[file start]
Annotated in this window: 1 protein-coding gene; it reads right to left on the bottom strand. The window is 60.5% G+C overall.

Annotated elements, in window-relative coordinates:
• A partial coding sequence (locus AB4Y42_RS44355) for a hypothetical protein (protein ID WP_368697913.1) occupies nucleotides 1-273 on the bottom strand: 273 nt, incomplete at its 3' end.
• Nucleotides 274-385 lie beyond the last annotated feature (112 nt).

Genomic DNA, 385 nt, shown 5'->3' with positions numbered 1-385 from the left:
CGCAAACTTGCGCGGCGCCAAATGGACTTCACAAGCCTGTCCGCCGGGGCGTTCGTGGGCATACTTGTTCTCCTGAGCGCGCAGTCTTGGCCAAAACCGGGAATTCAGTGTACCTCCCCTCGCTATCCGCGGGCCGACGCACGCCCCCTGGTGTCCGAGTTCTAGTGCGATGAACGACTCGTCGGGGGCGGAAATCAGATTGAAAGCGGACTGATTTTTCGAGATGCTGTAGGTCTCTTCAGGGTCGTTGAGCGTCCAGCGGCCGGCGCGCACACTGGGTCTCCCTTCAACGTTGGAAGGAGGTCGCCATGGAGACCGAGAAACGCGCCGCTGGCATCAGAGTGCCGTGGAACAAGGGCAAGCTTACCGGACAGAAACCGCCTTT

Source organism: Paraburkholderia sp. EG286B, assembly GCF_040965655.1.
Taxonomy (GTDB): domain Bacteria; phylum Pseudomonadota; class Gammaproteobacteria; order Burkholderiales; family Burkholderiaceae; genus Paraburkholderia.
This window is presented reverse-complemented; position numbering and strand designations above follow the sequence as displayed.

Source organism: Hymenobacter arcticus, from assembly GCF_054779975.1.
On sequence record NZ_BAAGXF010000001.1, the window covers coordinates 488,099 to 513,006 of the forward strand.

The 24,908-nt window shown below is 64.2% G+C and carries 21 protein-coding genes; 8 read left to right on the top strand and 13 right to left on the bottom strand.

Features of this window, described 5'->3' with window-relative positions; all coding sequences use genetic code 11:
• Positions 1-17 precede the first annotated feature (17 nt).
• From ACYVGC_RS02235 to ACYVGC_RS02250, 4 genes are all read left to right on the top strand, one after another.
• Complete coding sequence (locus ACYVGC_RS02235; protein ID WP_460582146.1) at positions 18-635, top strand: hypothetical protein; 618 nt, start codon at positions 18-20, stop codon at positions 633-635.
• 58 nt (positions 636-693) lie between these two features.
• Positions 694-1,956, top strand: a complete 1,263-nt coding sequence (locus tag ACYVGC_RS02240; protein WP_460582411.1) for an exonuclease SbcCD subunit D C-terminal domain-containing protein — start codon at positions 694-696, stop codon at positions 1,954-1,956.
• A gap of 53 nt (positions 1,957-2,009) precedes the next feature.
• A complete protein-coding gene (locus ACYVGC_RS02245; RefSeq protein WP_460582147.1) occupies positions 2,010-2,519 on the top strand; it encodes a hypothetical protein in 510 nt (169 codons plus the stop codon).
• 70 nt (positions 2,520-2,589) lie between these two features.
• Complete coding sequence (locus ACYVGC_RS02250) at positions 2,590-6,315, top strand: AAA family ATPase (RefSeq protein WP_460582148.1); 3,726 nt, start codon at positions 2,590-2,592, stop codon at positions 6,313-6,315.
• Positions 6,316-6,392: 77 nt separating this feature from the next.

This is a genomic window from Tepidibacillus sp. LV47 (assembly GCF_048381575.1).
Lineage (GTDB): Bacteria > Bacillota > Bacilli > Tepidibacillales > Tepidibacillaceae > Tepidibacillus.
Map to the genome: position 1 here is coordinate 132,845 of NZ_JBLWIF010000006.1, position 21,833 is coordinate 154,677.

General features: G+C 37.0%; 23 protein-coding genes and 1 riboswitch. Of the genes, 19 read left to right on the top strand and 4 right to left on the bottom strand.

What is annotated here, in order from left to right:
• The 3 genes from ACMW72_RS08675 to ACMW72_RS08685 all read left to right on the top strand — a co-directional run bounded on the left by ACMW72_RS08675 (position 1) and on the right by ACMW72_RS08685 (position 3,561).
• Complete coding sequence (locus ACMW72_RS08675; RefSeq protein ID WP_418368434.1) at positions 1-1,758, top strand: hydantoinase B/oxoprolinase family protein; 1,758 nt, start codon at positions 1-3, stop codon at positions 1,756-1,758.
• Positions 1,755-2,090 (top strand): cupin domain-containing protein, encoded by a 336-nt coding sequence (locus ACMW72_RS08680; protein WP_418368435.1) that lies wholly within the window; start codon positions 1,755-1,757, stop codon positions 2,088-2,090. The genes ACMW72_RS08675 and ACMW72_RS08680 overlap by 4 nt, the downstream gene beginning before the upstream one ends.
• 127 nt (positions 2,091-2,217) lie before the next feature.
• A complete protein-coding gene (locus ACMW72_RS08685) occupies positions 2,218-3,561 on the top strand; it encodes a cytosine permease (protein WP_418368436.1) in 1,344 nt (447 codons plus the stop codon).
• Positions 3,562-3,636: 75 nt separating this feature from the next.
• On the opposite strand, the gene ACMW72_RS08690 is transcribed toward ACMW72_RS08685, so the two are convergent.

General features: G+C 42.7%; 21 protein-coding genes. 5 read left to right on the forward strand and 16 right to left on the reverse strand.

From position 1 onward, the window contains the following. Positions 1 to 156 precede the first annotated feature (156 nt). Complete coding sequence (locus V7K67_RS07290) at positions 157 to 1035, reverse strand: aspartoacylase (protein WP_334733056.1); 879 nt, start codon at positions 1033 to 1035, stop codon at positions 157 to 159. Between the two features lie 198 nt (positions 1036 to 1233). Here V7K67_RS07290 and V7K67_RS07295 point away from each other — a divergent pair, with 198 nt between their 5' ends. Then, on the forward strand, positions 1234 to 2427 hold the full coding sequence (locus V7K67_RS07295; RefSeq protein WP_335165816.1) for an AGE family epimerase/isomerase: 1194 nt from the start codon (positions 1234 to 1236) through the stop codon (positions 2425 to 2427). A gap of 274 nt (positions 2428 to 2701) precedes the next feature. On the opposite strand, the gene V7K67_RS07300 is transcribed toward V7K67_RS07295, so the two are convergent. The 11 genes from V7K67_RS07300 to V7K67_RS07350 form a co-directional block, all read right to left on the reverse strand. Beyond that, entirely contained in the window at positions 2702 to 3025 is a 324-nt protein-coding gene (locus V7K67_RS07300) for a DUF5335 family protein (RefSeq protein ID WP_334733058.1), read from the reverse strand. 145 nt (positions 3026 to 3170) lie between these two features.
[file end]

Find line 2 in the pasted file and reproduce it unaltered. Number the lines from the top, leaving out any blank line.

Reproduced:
Annotated elements, in window-relative coordinates: